Of course, people can learn to understand new tools. More troubling is the fact that very little robust evidence has been available as to pedestrian avoidance systems’ real-world benefits. The organisations rating these systems do so based on tests conducted in laboratories and on test tracks, but it has not yet been reliably established how well these tests predict performance on actual roads, with real live pedestrians instead of crash test dummies (not to mention variable light and rain conditions).

The origin story of pedestrian avoidance systems has almost nothing to do with a desire to protect pedestrians. Instead, they grew out of a desire to make war more bloodless – or more bloodless for the US side, anyway. In 2004, the US Department of Defense announced a race, open to all comers. Entrants were asked to build a vehicle that could undertake a journey without immediate human input: no driver in the car, no remote control. Whoever’s vehicle made it through a 150-mile course in the Mojave desert first would win $1m.

Of course, in time-honoured Silicon Valley tradition, this simple profit motive was quickly swaddled in all manner of high-flying rhetoric about saving lives (of car users and pedestrians alike), saving cities and transforming transportation as we know it. “Every year that we delay this, more people die,” Anthony Levandowski, then of Google, told the New Yorker in 2013. At a 2016 press event, Elon Musk, the CEO of Tesla, warned journalists who expressed doubts about self-driving cars – like the type that Tesla plans to sell – that they had blood on their hands. “If, in writing something that’s negative, you effectively dissuade people from using an autonomous vehicle, you’re killing people.”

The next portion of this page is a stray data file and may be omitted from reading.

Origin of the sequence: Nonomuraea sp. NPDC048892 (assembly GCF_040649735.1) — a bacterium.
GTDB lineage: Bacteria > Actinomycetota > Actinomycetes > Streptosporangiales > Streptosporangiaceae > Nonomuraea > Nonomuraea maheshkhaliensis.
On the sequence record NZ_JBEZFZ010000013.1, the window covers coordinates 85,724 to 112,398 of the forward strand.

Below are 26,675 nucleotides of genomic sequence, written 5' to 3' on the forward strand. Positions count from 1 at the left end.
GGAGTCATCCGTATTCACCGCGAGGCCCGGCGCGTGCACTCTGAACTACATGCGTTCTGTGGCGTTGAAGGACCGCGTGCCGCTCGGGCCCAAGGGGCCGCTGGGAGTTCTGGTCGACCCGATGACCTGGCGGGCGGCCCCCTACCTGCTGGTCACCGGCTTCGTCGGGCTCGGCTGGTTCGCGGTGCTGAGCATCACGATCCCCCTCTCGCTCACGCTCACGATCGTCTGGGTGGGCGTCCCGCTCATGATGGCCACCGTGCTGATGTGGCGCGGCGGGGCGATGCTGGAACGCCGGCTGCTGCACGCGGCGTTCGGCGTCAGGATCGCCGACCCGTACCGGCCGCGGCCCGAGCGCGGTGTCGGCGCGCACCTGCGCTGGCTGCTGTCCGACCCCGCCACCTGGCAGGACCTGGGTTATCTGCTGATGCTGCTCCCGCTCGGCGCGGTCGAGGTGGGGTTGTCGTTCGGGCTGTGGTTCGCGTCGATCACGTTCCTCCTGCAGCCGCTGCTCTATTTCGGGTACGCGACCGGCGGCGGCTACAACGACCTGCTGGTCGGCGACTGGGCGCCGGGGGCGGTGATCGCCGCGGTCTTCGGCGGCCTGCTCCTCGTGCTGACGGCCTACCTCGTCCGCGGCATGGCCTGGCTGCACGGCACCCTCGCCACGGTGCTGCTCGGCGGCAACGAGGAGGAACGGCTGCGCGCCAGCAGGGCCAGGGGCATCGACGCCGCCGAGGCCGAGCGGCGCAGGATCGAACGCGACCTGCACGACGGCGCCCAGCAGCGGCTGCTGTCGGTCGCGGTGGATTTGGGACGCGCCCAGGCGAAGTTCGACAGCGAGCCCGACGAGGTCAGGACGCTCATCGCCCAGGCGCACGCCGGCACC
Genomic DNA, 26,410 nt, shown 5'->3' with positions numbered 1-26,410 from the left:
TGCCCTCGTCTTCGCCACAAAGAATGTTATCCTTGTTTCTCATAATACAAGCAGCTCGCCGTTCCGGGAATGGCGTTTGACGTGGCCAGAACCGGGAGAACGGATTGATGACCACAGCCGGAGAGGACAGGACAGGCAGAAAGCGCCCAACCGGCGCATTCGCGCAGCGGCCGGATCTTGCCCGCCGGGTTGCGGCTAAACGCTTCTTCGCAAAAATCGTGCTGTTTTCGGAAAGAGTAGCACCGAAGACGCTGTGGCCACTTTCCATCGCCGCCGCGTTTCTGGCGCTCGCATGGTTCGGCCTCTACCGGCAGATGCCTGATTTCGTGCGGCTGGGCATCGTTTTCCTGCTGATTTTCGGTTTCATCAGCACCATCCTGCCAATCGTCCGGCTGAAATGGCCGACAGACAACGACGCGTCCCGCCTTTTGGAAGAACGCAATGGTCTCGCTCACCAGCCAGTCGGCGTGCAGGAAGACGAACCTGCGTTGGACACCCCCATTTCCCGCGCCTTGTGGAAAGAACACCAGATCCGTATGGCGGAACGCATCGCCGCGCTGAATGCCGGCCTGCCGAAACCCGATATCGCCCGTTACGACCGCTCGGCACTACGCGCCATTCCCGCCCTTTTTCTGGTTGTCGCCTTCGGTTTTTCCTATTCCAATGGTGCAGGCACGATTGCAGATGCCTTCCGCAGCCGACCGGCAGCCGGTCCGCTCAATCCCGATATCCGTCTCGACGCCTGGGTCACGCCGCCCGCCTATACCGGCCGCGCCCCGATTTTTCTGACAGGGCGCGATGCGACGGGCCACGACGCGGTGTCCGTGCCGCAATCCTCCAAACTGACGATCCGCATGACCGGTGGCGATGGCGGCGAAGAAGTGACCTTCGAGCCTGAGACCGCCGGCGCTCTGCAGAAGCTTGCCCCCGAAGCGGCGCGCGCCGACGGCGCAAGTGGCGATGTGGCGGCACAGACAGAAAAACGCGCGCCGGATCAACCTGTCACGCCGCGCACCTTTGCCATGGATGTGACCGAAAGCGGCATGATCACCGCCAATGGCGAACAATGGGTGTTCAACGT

The sight, to our contemporary eyes, of a car navigating without a human behind the steering wheel, is so viscerally strange – so sci-fi – that it can obscure the extent to which a self-driving car remains … a car. Engine, seats, wheels. Similarly, our contemporary sense that hi-tech disruption comes for all things can obscure the extent to which the world promised by autonomous cars is still a world full of cars. To the extent that the world’s roads and cities remain shaped around the worship of smooth car traffic flow, the laws of physics will continue to make them dangerous places for everyone, especially those not protected by a steel frame and airbags.